Calgary Says It Would Pay For One Third Of Flames Arena; Team Calls Offer Misleading
The City of Calgary is "offering to pay for one-third of the cost of a new NHL arena" for the Flames, according to Donna Spencer of the CP. Calgary Mayor Naheed Nenshi "revealed details Friday of what the city proposes to pay" for an arena expected to cost $555M (all figures C) in response to the Flames "breaking off talks for a new rink" last week. The Flames "haven’t made their counter-proposal public, but have indicated they want the city to pay closer to half the cost." Nenshi said, "We have to put the emotions aside and we have to determine what is the right thing for Calgary, what is the right thing for the citizens, what is the right thing for the taxpayer." Spencer noted the city proposed paying $185M up front, with the Flames "contributing the same amount and the other third coming from a surcharge on tickets to events in the new building." Calgary Sports & Entertainment would "own the new arena and receive all revenues from it, but the city asks that they pay property tax." Nenshi added that the city would bear approximately $200M in indirect costs, which are "infrastructure and public transit expansion to the area on the downtown east side" (CP, 9/15). However, Flames President & CEO Ken King said that the city’s offer is "misleading because whatever the city commits would eventually be paid back by the club." King in a press conference on Friday responding to the city's offer said that CS&E will "unveil details of its proposal sometime next week." He added that he "doesn’t know what it’ll take to get both sides talking again." King: "Their message is loud and clear: they’re not interested in our deal and we’re not interested in theirs" (CALGARY HERALD, 9/16).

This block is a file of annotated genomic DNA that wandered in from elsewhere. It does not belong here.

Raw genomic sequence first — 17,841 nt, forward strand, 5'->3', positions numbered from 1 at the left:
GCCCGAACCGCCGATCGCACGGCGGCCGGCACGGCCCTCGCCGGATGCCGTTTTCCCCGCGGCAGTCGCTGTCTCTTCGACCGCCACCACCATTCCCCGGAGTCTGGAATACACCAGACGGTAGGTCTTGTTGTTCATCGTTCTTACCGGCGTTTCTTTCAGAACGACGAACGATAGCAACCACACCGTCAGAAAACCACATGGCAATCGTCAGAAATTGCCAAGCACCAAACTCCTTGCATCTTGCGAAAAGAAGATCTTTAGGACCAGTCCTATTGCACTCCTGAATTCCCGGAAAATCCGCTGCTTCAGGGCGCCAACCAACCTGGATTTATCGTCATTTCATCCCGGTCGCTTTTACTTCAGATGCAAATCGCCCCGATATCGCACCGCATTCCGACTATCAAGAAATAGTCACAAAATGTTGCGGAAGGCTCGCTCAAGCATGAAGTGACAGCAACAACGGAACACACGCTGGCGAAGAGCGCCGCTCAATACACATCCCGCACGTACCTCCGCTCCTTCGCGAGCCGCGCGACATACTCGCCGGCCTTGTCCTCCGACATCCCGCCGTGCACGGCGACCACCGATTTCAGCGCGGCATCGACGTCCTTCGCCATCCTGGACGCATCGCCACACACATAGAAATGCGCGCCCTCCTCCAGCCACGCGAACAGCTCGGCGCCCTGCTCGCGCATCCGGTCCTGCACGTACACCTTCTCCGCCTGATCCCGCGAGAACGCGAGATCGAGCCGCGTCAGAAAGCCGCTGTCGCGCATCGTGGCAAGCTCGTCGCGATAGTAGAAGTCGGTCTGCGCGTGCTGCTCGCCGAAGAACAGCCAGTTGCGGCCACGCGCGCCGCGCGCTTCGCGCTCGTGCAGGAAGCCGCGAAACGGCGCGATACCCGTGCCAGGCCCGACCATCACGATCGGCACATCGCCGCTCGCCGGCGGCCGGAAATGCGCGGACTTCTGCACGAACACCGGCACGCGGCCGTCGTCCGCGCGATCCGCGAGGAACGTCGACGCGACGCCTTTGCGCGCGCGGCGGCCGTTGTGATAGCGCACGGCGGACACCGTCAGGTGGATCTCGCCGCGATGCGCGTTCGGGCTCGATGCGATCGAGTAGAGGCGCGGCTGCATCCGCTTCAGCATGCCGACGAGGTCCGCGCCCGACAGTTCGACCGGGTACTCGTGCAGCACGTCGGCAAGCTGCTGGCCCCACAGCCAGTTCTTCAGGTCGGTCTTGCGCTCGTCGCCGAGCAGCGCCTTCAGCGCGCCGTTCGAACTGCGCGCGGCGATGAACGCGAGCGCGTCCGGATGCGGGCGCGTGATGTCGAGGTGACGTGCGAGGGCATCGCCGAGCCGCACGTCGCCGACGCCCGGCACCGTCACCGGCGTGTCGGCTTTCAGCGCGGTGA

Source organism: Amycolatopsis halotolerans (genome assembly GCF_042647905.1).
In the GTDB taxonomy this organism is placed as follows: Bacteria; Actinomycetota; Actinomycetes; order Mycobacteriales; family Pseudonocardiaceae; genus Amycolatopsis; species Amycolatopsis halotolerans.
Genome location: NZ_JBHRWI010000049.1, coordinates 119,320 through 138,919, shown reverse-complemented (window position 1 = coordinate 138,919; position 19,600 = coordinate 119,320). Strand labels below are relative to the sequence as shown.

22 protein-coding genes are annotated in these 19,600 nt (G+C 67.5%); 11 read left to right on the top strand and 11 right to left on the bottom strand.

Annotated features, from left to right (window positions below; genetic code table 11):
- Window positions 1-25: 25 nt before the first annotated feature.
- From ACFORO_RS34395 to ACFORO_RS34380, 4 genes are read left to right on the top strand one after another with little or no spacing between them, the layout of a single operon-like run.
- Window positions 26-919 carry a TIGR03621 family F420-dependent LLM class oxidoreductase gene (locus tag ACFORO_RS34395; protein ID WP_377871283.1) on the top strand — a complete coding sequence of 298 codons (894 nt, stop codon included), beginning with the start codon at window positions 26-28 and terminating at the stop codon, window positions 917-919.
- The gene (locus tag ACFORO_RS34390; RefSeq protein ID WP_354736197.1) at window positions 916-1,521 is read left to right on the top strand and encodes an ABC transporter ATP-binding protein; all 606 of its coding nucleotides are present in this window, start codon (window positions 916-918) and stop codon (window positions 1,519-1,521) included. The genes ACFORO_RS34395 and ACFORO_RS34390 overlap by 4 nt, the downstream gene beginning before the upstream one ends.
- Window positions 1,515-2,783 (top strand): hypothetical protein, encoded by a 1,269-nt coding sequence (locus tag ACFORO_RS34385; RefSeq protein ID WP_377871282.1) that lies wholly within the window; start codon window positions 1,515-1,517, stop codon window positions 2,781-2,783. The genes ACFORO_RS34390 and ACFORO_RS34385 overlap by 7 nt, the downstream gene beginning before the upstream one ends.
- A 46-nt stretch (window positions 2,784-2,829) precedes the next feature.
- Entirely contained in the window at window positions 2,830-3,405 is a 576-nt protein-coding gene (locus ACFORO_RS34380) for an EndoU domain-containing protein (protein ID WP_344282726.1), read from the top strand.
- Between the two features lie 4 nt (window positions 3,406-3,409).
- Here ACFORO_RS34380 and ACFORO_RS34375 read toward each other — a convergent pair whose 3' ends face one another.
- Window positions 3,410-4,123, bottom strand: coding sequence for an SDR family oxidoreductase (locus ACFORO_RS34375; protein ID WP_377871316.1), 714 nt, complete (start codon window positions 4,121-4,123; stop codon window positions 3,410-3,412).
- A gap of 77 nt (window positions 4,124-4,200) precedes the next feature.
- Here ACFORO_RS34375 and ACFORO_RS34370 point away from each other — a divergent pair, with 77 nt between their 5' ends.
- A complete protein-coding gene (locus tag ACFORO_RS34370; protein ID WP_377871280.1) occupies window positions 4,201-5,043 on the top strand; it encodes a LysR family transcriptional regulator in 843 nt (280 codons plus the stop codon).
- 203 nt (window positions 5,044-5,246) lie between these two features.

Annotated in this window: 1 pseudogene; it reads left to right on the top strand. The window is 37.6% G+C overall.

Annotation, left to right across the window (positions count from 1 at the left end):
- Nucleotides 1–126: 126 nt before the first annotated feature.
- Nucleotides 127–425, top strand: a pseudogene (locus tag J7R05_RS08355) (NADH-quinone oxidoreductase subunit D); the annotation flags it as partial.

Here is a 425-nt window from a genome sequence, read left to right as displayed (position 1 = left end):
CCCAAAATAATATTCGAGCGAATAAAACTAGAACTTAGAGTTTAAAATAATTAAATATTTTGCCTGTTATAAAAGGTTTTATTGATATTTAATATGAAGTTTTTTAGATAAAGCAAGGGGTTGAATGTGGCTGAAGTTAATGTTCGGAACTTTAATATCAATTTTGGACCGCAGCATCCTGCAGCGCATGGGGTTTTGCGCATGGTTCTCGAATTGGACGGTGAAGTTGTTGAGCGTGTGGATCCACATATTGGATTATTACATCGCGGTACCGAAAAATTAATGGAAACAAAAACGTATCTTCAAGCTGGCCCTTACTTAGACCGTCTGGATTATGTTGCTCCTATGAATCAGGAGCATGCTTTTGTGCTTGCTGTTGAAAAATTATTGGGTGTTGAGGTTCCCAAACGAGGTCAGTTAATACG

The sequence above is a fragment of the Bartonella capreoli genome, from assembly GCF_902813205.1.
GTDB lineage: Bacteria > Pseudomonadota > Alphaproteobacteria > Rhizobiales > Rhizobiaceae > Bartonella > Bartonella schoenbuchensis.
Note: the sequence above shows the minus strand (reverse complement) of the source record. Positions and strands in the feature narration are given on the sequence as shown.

WHAT THEY'RE SAYING: In Calgary, Rick Bell wrote the two sides are "not close" on an agreement. King said that the city’s offer is "worse than what" the Flames have now at the aging Scotiabank Saddledome. Some at city hall and on city council "feel Nenshi should not be the one speaking on the city’s arena proposal." If anyone should "speak it is the city brass who did the negotiating" (CALGARY SUN, 9/16). Also in Calgary, Eric Francis wrote as the Flames and city's "acidic exchange suggests, a possible deal anywhere in town is now further away from becoming a reality than it ever was, especially since Nenshi is expected to win next month’s election" (CALGARY HERALD, 9/16). The CALGARY HERALD's Don Braid wondered if the Flames are "trying to run" Nenshi "out of City Hall in the Oct. 16 election." Baird: "It sure looks that way, after a week in which the Flames backed out of arena talks and blamed the mayor for the breakdown." Nenshi said, "King very clearly said this has nothing to do with the election, it has nothing to do with the Seattle deal, just purely a coincidental thing. I’m a trustworthy guy, I guess I’ll have to take him at his word on that." He added, "It is a bit strange ... I find it very odd." Asked about King’s role, Nenshi said, “I don’t know the man very well. I know him to say hello. I see him from time to time. I don’t know that it’s just him ... I think the owners group has a point of view on how they’re going to get the best possible deal" (CALGARY HERALD, 9/16).